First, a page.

Lely has unveiled what it believes is the future for feeding dairy cows with a machine that can cut crops, then deliver feed to a herd without an operator onboard
Lely is getting ready to add its Exos fully autonomous grass feeding machine to its list of reasons why milk producers should become fully applied Lely dairy operations.
The Lely Exos has been designed to take away all the hassle and time to, feed herds as this one machine can be programmed to go into the paddock, cut the juicy fodder and return it immediately to the feed troughs in time for breakfast.
And while all this is happening on a pre-programmed basis, you don’t hear a thing, as the Exos runs on electric/battery power.
And while the machine is still pacing through its testing phases it has already captured a great deal of attention from producers that can see its full potential as a means of saving both time and money.
The Exos will spell the end of tractors and hay equipment on dairy farms as this all-encompassing machine will capture feed with much higher nutritional value – resulting in a higher producing herd.
“The nutritional value of fresh grass is 10 to 20% higher than that of silage grass because harvesting, conservation and distribution lead to significant losses,” said Korstiaan Blokland, innovation manager at Lely.
This is why the Exos has been developed to cut fodder, then distribute into the herd’s feeding system without human intervention.
The Exos has a big advantage over other ways of gathering feed as it can distribute fresh cut fodder, day and night – without a sound.
This method improves the palatability of fresh grass to the animal and also helps its ingestion. The manual distribution of fresh grass to the trough works on the same principle but is time consuming and the options are limited.
“This new system operates continuously and is therefore not limited by manpower or time,” added Korstiaan Blokland.
The automatic distribution of fresh grass not only saves considerable money but also reduces the drudgery of the work, and that factor is what Lely plans to use to succeed with the Exos.
The Exos will allow dairy farms to use the ideal feed, more fresh grass grown in the paddock. This in turn will decreases the need for buying in more expensive silage, and also save on concentrates costs and reduce the purchases of other feeds.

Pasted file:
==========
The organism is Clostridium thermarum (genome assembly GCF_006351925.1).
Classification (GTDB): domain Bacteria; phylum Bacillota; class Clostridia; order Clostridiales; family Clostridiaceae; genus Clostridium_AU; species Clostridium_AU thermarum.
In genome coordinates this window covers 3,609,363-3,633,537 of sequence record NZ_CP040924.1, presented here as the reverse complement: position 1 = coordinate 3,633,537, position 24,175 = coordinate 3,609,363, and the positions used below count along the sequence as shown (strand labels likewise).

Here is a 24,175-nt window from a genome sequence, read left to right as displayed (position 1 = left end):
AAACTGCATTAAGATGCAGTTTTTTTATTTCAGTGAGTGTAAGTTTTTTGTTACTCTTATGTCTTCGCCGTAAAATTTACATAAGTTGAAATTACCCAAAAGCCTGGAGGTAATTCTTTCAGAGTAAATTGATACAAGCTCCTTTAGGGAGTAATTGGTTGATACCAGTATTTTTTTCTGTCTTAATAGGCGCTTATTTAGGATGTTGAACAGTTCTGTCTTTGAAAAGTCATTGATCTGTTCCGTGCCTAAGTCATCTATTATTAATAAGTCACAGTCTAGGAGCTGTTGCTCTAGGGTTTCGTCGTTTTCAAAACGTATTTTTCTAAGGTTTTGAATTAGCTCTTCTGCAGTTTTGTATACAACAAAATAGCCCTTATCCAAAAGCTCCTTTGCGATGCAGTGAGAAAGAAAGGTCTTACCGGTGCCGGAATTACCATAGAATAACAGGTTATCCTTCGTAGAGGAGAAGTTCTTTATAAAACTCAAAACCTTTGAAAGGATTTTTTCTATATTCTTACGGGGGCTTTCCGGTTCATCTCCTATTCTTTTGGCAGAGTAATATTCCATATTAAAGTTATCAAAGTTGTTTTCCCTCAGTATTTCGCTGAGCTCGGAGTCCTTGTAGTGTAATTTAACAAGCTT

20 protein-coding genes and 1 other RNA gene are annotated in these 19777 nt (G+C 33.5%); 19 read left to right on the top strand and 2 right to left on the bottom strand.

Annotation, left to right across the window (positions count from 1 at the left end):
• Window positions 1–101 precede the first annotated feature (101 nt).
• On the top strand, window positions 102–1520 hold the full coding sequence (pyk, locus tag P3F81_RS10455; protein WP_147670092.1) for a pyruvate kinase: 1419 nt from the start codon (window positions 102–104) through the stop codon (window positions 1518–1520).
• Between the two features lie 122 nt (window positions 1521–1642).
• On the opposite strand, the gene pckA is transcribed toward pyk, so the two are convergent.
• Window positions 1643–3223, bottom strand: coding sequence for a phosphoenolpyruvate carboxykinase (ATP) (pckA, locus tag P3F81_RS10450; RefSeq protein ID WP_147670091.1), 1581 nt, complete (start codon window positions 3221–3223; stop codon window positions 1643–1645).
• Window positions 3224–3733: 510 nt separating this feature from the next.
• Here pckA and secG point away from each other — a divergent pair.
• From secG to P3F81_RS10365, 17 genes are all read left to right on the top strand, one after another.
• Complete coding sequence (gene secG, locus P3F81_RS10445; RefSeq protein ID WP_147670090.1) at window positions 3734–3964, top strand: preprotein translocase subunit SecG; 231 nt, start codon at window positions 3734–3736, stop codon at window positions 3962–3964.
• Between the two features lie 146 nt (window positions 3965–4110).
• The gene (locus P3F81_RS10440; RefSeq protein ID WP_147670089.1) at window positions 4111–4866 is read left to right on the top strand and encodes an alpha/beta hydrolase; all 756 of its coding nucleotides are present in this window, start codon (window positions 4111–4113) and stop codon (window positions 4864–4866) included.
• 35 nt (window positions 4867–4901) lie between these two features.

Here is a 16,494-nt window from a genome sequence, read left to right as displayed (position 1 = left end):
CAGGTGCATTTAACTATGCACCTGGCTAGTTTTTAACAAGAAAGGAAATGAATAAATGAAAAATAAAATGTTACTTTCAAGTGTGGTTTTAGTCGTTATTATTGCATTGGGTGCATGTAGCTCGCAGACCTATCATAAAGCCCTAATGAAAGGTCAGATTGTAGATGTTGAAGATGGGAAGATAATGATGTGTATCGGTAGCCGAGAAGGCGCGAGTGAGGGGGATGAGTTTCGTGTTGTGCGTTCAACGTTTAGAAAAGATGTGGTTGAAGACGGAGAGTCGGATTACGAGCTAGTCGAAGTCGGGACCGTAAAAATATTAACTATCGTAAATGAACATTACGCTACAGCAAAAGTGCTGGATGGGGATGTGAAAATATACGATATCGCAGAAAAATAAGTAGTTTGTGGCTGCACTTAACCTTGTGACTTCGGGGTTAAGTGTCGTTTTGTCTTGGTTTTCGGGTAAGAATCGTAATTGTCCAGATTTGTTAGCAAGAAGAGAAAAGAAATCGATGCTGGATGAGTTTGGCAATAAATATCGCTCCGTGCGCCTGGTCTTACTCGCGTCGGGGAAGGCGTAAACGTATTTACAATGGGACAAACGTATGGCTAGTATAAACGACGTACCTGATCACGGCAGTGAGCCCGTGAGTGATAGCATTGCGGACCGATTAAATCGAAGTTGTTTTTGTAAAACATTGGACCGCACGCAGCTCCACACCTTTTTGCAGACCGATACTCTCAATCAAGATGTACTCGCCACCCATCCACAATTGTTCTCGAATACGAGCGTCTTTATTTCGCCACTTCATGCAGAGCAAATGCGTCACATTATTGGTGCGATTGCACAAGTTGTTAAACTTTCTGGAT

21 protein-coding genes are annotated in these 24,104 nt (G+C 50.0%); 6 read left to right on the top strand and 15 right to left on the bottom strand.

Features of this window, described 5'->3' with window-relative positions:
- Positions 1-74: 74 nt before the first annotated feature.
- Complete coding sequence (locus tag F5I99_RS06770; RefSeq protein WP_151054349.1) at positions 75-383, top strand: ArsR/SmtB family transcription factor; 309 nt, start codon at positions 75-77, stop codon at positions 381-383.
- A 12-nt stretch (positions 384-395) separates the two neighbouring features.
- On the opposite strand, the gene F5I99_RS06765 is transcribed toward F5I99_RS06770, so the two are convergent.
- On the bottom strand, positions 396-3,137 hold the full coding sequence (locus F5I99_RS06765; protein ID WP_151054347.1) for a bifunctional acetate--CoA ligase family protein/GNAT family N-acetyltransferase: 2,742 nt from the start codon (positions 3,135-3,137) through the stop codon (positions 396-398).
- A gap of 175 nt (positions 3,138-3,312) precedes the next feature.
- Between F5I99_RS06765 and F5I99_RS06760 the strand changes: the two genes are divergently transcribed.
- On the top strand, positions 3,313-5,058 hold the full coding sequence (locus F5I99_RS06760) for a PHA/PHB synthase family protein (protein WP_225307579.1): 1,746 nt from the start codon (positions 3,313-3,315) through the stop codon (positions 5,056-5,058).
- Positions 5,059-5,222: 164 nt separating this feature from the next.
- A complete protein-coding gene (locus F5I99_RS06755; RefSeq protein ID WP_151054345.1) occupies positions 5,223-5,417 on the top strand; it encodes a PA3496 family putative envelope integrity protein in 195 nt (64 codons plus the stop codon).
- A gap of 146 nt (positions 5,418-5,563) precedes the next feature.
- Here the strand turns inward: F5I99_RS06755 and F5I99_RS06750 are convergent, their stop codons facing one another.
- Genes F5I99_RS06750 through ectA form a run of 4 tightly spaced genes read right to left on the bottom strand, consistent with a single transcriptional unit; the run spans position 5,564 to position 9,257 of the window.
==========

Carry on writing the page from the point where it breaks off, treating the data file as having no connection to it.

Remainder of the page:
Tests on pilot farms have shown the Exos can meet half the forage requirements of a dairy farm with fresh grass during the growing season, from early spring to late autumn.
The savings can represent up to more than 2 cents a litre of milk, says Lely.
The Lely Exos has been designed to be light and compact, to prevent any soil compaction and work in tandem with the Lely Vector automatic dispensing system.
The two systems alternately distribute freshly cut fodder and other feed.
The Lely Exos offers much more than an automated machine process, it also closely monitors the amount of fresh grass in the ration.
The system also collects data from each paddock and alerts the farm manager in the event of a crop reaching a reduced level and cannot be harvested.
Lely engineers are also working on developing the Exos to apply liquid fertiliser when required for each paddock. This is an extension of the Lely Sphere system, that produces ecological fertilisers.
With the first prototypes of the Lely Exos already working around the clock on pilot farms in the Netherlands, it is hoped the commercial realisation will be imminent.
The intensive testing underway will also serve to collect data on the daily use of fresh fodder and show how this feed source can be scaled to save costs and increase milk yields.
Once this data is collected about the autonomous harvest of fresh grass it could be a compelling option to switch your dairy operation to a whisper quite all-eclectic powered Exos feed operation.
See the Lely Exos in action at: www.lely.com/exos/